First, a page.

Analysis of Consumers’ Perceptions of Buying Conditions for Houses

Analysis of Consumers’ Perceptions of Buying Conditions for Houses This paper examines the determinants of consumers’ buying attitudes for houses from January 1984 through June 2005. Data on buying attitudes are from responses to the Surveys of Consumer Attitudes conducted by the Survey Research Center, University of Michigan. The determinants considered include current and expected interest rates, wealth, expected real disposable income, expected change in financial status and house prices. The empirical estimates show that a long-run relationship exists between buying attitudes for houses and each of the above variables. Each of these determinants also Granger cause buying perceptions. Generalized impulse responses show that shocks to each of the above variables have a predictable and permanent impact on buying attitudes. Furthermore, generalized variance decompositions suggest that both current and expected interest rates explain a large proportion of the variation in consumers’ perceptions towards buying houses. Since consumers’ attitudes towards buying houses are likely to be translated into actual purchases, this study shows that in order of importance, interest rates—both current and future—have the maximum impact on decisions to purchase houses followed by expectations of real disposable income. http://www.deepdyve.com/assets/images/DeepDyve-Logo-lg.png The Journal of Real Estate Finance and Economics Springer Journals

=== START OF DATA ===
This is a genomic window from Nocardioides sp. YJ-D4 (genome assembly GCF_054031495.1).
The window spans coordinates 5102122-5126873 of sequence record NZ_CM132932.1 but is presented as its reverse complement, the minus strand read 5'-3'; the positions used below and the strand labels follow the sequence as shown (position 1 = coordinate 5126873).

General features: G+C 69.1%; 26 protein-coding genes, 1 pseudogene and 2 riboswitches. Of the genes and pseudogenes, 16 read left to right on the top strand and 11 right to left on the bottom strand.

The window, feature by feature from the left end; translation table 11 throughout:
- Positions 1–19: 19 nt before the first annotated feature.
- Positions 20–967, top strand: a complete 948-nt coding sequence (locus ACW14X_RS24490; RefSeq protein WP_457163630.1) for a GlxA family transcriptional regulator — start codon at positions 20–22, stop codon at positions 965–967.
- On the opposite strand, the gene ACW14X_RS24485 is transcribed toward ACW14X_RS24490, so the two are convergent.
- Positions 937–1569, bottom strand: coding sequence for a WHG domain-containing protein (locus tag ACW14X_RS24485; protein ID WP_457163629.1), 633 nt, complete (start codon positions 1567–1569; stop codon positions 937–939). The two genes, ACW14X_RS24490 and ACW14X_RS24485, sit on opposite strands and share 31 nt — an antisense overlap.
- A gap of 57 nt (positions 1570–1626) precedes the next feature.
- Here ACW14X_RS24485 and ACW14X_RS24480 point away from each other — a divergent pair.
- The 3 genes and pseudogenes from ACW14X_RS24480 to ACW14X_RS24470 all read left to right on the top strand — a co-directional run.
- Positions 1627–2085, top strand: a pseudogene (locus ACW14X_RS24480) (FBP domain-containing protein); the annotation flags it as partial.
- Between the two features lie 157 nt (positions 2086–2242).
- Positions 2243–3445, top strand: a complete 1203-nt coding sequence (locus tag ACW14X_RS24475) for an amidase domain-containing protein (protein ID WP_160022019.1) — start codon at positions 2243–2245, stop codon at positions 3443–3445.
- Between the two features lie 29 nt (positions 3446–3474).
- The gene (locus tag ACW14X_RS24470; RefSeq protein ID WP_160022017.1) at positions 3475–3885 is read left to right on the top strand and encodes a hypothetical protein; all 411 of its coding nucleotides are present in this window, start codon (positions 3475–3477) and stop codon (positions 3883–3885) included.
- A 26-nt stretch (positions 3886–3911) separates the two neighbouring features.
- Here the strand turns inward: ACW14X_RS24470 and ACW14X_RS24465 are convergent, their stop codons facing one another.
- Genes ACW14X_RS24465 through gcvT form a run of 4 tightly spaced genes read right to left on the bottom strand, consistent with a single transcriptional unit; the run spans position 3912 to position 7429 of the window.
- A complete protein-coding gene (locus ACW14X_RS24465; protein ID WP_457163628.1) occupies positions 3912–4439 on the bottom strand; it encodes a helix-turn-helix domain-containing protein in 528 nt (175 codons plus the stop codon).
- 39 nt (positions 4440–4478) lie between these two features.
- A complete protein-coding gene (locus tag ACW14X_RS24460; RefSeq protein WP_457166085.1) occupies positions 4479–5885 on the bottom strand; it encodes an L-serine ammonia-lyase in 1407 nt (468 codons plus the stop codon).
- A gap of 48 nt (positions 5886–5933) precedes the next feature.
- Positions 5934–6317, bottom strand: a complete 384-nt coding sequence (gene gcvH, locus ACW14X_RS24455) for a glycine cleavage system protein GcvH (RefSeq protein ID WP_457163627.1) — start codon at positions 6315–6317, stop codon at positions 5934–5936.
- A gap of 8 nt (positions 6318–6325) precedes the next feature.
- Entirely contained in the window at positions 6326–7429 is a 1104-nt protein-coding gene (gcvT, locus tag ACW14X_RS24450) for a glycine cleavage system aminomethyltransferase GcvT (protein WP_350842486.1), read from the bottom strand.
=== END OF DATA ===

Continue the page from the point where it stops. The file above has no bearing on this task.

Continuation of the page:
Analysis of Consumers’ Perceptions of Buying Conditions for Houses

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Publisher
Springer Journals
Copyright
Copyright © 2007 by Springer Science+Business Media, LLC
Subject
Economics; Regional/Spatial Science; Financial Services
ISSN
0895-5638
eISSN
1573-045X
D.O.I.
10.1007/s11146-007-9084-0
Publisher site
See Article on Publisher Site

Abstract

This paper examines the determinants of consumers’ buying attitudes for houses from January 1984 through June 2005. Data on buying attitudes are from responses to the Surveys of Consumer Attitudes conducted by the Survey Research Center, University of Michigan. The determinants considered include current and expected interest rates, wealth, expected real disposable income, expected change in financial status and house prices. The empirical estimates show that a long-run relationship exists between buying attitudes for houses and each of the above variables. Each of these determinants also Granger cause buying perceptions. Generalized impulse responses show that shocks to each of the above variables have a predictable and permanent impact on buying attitudes. Furthermore, generalized variance decompositions suggest that both current and expected interest rates explain a large proportion of the variation in consumers’ perceptions towards buying houses. Since consumers’ attitudes towards buying houses are likely to be translated into actual purchases, this study shows that in order of importance, interest rates—both current and future—have the maximum impact on decisions to purchase houses followed by expectations of real disposable income.

Journal

The Journal of Real Estate Finance and EconomicsSpringer Journals

Published: Sep 19, 2007

References

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